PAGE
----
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Turning the tables on “Windows Support” scammers by compromising their PCs

Metasploit dev releases zero-day exploit as a deterrent against offshore conmen.

Tech support scams are nothing new—we first went in-depth almost two years ago on “scareware scammers" who cold-call unsuspecting victims and try to talk them into compromising their computers by installing remote control applications and handing the keys over to the scammers.

We even managed to engage with one for a protracted length of time, with deputy editor Nate Anderson playing the role of a computer neophyte and recording the entire mess. But one developer has taken things a step further, producing a tool that will enable you to fight back if targeted—if you don’t mind a bit of bad acting yourself.

Matt Weeks is one of the developers who contributes code to the open source Metasploit Project, a sprawling and continually updated security framework that functions as a repository for software vulnerabilities and is frequently used as a Swiss Army Knife for penetration testing. Weeks has published a long report on his site detailing how he was able to reverse-engineer the encrypted communications protocol used by Ammyy Admin, one of the most popular remote control apps used by tech support scammers, and then use that knowledge to ferret out a vulnerability in the Ammyy Admin application.

The Coleco Adam, released in October of 1983, is what we would call a big, steaming mess. With a 3.58MHz Z80A CPU, 80KB of RAM, and twin cassette drives, this home computer package also came with a complete dot-matrix printer, allowing the user to simply buy the set and have a complete system out of the box, in comparison to having to purchase a more expensive printer separately for a Commodore 64. It was more featureful than the IBM PCjr at a lower cost.

But you get what you pay for, and the Adam was not very quality gear. Let me list the ways in which this system failed:

  • When you turned the computer on, it emitted an electromagnetic pulse. This was enough to completely erase any tapes in the system.
  • The manual told you to put the tapes into the computer before turning it on.
  • The power supply was part of the printer. If the printer died or went missing, the computer became a worthless paperweight.
  • There was no ROM BASIC, unlike every other home microcomputer. Instead, BASIC came on a tape, and the ROM software was a word processor.
  • To get out of word processor mode, you have to reboot the system.
  • The tape drives actually used proprietary, high-density tapes that could hold 256KB, but were unreliable. Eventually a 160KB 5.25” floppy drive was released as an addon.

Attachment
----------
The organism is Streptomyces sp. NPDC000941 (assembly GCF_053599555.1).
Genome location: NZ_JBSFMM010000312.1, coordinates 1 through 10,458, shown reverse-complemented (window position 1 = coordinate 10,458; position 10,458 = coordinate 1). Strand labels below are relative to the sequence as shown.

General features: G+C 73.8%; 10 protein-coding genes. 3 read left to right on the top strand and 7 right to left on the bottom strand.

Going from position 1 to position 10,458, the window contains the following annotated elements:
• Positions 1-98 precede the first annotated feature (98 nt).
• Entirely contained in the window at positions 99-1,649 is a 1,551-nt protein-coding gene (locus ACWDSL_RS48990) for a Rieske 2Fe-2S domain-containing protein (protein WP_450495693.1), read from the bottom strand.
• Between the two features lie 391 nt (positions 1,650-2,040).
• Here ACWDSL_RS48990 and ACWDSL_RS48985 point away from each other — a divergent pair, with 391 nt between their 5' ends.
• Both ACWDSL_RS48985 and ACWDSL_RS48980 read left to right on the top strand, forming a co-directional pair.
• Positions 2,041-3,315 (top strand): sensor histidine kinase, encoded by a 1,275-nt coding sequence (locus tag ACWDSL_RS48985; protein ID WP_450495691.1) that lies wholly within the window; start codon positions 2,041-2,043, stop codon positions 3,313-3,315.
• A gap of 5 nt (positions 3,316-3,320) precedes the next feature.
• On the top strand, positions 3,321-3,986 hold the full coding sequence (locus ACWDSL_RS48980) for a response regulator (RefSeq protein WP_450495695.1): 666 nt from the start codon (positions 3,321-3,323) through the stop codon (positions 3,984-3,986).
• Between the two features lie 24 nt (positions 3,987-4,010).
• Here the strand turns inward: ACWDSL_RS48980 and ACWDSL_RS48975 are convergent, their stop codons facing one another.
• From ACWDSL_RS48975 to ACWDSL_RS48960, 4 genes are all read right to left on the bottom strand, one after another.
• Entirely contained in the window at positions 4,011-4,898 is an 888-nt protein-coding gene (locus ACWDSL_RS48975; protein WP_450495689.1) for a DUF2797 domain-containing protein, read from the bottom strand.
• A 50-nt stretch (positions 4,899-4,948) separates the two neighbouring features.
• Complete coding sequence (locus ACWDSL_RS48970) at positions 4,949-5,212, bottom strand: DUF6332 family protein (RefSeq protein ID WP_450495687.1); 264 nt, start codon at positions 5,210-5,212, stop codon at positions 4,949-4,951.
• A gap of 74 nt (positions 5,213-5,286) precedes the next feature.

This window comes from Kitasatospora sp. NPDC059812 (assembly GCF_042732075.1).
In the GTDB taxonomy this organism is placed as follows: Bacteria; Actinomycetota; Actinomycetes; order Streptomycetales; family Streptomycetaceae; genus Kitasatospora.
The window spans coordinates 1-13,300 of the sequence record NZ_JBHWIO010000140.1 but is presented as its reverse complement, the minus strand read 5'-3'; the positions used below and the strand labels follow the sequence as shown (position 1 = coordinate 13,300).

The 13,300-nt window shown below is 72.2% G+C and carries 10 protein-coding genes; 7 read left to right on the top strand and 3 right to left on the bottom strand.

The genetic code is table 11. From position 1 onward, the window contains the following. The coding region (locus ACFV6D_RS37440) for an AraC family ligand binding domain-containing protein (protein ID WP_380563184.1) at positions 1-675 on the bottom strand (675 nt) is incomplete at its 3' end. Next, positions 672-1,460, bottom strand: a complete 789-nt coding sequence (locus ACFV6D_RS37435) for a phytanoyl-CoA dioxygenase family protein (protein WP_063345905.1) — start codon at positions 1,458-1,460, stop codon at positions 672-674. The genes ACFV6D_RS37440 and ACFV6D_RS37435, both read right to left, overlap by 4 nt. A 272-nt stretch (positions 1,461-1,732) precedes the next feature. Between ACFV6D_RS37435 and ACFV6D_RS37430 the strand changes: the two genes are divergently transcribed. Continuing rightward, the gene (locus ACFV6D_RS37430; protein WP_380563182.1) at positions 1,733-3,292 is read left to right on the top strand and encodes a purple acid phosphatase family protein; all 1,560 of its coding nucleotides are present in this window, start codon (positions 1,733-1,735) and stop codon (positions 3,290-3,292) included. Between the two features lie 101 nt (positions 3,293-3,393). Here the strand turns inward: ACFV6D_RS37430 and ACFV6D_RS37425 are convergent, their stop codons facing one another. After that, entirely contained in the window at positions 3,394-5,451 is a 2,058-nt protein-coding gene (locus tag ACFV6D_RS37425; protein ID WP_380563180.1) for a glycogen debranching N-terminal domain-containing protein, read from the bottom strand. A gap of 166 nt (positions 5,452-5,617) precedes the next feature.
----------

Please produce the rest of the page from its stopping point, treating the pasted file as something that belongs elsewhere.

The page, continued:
• The software developer license agreement. You were forbidden to say anything negative about Coleco or the computer, Coleco could force you to modify your product, and if Coleco ever pulled the license out from under you, you had to destroy all your stock of the software.

Coleco thought that they could pull a Tandy and go from being a leather company to a computer behemoth, but they were wrong. This console was completely marred by technical and engineering incompetence, along with a very greedy legal team. It was canned in January of 1985 and Coleco never bothered with the home computer market ever since. Though, for some reason, there are actually fans of this computer, and they created new hardware to upgrade it to make it more modern.


Smile BASIC looking super useful ⊟

The 3DS sequel to Petit Computer, the DSiWare BASIC compiler, will be shown at TGS this week (an event I won’t be attending….) and publisher Smileboom has shown off some new screens and features along with it.

These are some example games made to show what’s possible with the 3DS compiler, including an adventure game, fighting game, and a platformer. Included with the software is a sprite and in-game art editor! There’s also some kind of program that interfaces with Korg M01D? Via ColtraineGF.

BUY Nintendo 2DS & 3DS/XL, upcoming games

My latest Mouser shipment arrived!


Last week I ordered a pair or replacement RS232 line driver chips (Texas Instruments MC1488N’s to be specific) for my H89.  Hopefully this will solve the issues I was having with the terminal portion sending weak Tx signals from the H89 to my desktop that were being ignored.  I’ve already installed the replacement on the terminal board, and I’ll be performing another test here shortly!

Well, right after I make lunch.

Lucky you, actually getting your stuff from Mouser. I got two parts sitting in limbo because they won’t be in stock until November… so I just got the same parts off Digikey. And they arrived 2 days later.


The 1993 action game Doom? Yeah, it can manage *nix processes.

Initially started by a University of New Mexico student in 1999 and improved a year later, psDoom is a novelty source port that doubles as a process manager. Monsters tied to processes on the system are spawned in a secret area of E1M1 (or MAP01), with their process details printed on top of them. Wounding these “pid monsters” adjusts their priority, while killing them… kills the process. To make things a little less self-destructive, processes can’t damage each other with infighting.

From the author’s website:

I will not assume any liability for damage caused from running this code. Especially if you are running it as root. In fact, we both know that this will cause damage to the system, and that’s why you want to try it. You have been warned.

Thanks to suicunedude for reminding me of this!

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